[Originally published as part of The Noachian Deluge: Does Scripture Say Global, or Local?]
Scriptural Inconsistencies on the Local View
It seems clear the Bible is meaning to teach a global event; but what happens when pressing some of these passages into service for a local view?
We’ll now further examine some biblical data to consider if the local view can stand up to scrutiny.
First, we find an inconsistent quantity of humans and animals.
And the waters prevailed, and were increased greatly upon the earth; and the ark went upon the face of the waters. And the waters prevailed exceedingly upon the earth; and all the high hills, that were under the whole heaven, were covered. Fifteen cubits upward did the waters prevail; and the mountains were covered.
And all flesh died that moved upon the earth, both of fowl, and of cattle, and of beast, and of every creeping thing that creepeth upon the earth, and every man: All in whose nostrils was the breath of life, of all that was in the dry land, died.
And every living substance was destroyed which was upon the face of the ground, both man, and cattle, and the creeping things, and the fowl of the heaven; and they were destroyed from the earth: and Noah only remained alive, and they that were with him in the ark. (Emphasis mine.) Genesis 7:17-23
Notice how extensively this passage uses words such as “all” and “every.” It is obvious this references both humans and animals, and in fact, these categories are explicitly mentioned. However, an uncomfortable problem arises for the Christian who wants to claim that all humans died (save Noah and family).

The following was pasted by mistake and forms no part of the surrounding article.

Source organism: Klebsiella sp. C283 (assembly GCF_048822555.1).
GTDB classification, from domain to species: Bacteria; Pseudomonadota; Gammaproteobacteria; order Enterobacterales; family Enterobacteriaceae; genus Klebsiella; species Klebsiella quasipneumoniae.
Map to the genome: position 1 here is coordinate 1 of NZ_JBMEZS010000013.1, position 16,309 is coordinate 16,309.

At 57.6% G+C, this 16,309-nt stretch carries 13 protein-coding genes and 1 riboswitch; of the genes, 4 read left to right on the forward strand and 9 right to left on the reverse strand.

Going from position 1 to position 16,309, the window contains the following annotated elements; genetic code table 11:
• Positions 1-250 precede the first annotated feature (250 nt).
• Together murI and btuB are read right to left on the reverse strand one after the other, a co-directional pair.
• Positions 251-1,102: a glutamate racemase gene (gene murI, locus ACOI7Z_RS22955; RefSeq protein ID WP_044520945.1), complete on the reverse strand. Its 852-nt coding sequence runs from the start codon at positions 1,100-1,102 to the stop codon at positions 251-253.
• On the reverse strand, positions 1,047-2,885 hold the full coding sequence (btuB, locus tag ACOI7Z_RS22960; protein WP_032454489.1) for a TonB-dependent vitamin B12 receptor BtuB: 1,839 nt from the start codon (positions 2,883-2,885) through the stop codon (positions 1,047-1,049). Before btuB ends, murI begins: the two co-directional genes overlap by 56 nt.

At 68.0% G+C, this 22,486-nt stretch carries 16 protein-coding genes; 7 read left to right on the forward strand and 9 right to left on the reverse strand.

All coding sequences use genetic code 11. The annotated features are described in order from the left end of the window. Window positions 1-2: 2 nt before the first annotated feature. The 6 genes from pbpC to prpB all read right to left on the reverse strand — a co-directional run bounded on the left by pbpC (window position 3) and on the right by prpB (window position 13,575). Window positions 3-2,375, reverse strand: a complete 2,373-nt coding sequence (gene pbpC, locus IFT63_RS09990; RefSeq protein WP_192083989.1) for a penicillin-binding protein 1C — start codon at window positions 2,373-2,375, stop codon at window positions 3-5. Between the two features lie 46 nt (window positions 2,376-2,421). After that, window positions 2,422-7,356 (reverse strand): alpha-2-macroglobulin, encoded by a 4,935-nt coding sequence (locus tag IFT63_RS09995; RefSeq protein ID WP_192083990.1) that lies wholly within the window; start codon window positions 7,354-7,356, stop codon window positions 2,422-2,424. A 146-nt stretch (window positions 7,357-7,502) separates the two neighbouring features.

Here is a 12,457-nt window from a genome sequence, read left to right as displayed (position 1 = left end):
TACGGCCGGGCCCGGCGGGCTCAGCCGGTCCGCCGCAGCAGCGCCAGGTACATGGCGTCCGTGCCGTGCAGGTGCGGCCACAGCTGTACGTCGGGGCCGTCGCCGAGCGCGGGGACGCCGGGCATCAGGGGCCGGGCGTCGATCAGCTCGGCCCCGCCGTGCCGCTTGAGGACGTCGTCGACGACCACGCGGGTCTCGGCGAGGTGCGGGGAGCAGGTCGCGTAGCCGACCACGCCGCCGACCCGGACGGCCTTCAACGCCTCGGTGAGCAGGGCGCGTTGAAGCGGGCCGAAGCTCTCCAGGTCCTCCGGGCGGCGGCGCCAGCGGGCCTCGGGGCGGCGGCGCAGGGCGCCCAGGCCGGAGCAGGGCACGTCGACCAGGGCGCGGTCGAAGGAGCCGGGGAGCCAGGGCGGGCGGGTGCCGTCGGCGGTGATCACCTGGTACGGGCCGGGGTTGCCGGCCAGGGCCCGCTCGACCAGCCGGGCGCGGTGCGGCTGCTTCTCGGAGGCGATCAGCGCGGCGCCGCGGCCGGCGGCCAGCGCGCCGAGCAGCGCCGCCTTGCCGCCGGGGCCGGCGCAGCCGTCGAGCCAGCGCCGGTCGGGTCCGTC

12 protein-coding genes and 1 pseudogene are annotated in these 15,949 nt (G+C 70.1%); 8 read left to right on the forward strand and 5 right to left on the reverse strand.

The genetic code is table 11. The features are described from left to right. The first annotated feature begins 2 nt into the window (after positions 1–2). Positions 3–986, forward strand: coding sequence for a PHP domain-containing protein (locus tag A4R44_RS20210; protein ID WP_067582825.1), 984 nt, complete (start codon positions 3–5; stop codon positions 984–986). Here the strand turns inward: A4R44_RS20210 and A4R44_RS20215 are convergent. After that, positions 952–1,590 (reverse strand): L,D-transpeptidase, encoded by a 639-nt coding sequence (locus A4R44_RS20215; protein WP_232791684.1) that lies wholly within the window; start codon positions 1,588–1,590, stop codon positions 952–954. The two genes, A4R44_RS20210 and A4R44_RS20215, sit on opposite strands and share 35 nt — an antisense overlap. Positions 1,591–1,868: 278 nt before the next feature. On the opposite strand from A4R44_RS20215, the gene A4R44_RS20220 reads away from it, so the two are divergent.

For if this is only a local flood, the text cannot be talking about all animal life. We must force some other interpretation on the text, say, that only the animals which God intended to save were on the Ark. But the text does not say that, and why should we think it, considering we agree that literally all humans died? In order to make this work, we’d have to submit that the author used the word “all” in two fundamentally different ways not only in the same context, but in the very same verses!
It seems the only rational escape from such a view the Old Earth believer could appeal to would be to assert—along with evolutionary interpreters—that not all humans actually died. But this makes a mockery of the text. If we say that all humans died, we must logically conclude that all animals died as well. But if all animals died, it’s impossible that this flood was local.
The second inconsistency we find is the unfortunate practice of one using poetic passages to interpret historical passages.
Commentators throughout the millennia have agreed that the flood narrative was intended to be a historical account. This has been contested by some modern liberal and evangelical scholars, but not on the basis of any new information.5
For example, many have attempted to discredit the global flood interpretation using an appeal to Psalm 104:6-9. It reads as follows:
Thou coveredst it with the deep as with a garment: the waters stood above the mountains. At thy rebuke they fled; at the voice of thy thunder they hasted away. They go up by the mountains; they go down by the valleys unto the place which thou hast founded for them.